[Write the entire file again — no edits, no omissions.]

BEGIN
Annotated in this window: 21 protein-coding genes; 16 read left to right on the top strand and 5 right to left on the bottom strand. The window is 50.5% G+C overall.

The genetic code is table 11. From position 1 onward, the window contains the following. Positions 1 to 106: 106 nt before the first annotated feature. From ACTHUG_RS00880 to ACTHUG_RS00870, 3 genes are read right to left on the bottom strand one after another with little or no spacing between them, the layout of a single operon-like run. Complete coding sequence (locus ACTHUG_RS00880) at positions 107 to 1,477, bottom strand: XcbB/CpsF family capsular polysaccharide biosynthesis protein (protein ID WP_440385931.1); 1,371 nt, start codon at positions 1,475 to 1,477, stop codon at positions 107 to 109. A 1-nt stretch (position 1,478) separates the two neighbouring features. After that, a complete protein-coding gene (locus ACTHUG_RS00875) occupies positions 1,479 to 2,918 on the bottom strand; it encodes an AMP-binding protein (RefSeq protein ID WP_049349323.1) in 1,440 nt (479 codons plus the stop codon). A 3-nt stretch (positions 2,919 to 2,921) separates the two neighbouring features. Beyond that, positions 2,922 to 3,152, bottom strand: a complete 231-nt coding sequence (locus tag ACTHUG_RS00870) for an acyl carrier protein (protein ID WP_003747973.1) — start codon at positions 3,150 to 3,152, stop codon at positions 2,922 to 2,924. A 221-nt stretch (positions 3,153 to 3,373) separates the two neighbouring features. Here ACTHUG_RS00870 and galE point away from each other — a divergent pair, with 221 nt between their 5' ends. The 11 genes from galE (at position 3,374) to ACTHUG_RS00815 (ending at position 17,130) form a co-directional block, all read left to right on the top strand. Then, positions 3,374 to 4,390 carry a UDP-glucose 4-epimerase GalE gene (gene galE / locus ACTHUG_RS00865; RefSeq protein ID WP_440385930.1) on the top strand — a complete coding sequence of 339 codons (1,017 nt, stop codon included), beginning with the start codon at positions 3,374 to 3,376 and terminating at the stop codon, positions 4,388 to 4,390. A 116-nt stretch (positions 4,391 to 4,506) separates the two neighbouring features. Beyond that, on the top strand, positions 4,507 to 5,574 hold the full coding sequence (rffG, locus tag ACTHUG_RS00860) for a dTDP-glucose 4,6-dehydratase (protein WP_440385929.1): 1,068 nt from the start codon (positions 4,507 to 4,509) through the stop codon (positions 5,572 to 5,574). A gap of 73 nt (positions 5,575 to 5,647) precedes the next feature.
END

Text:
Annotated in this window: 21 protein-coding genes; 16 read left to right on the top strand and 5 right to left on the bottom strand. The window is 50.5% G+C overall.

The genetic code is table 11. From position 1 onward, the window contains the following. Positions 1 to 106: 106 nt before the first annotated feature. From ACTHUG_RS00880 to ACTHUG_RS00870, 3 genes are read right to left on the bottom strand one after another with little or no spacing between them, the layout of a single operon-like run. Complete coding sequence (locus ACTHUG_RS00880) at positions 107 to 1,477, bottom strand: XcbB/CpsF family capsular polysaccharide biosynthesis protein (protein ID WP_440385931.1); 1,371 nt, start codon at positions 1,475 to 1,477, stop codon at positions 107 to 109. A 1-nt stretch (position 1,478) separates the two neighbouring features. After that, a complete protein-coding gene (locus ACTHUG_RS00875) occupies positions 1,479 to 2,918 on the bottom strand; it encodes an AMP-binding protein (RefSeq protein ID WP_049349323.1) in 1,440 nt (479 codons plus the stop codon). A 3-nt stretch (positions 2,919 to 2,921) separates the two neighbouring features. Beyond that, positions 2,922 to 3,152, bottom strand: a complete 231-nt coding sequence (locus tag ACTHUG_RS00870) for an acyl carrier protein (protein ID WP_003747973.1) — start codon at positions 3,150 to 3,152, stop codon at positions 2,922 to 2,924. A 221-nt stretch (positions 3,153 to 3,373) separates the two neighbouring features. Here ACTHUG_RS00870 and galE point away from each other — a divergent pair, with 221 nt between their 5' ends. The 11 genes from galE (at position 3,374) to ACTHUG_RS00815 (ending at position 17,130) form a co-directional block, all read left to right on the top strand. Then, positions 3,374 to 4,390 carry a UDP-glucose 4-epimerase GalE gene (gene galE / locus ACTHUG_RS00865; RefSeq protein ID WP_440385930.1) on the top strand — a complete coding sequence of 339 codons (1,017 nt, stop codon included), beginning with the start codon at positions 3,374 to 3,376 and terminating at the stop codon, positions 4,388 to 4,390. A 116-nt stretch (positions 4,391 to 4,506) separates the two neighbouring features. Beyond that, on the top strand, positions 4,507 to 5,574 hold the full coding sequence (rffG, locus tag ACTHUG_RS00860) for a dTDP-glucose 4,6-dehydratase (protein WP_440385929.1): 1,068 nt from the start codon (positions 4,507 to 4,509) through the stop codon (positions 5,572 to 5,574). A gap of 73 nt (positions 5,575 to 5,647) precedes the next feature.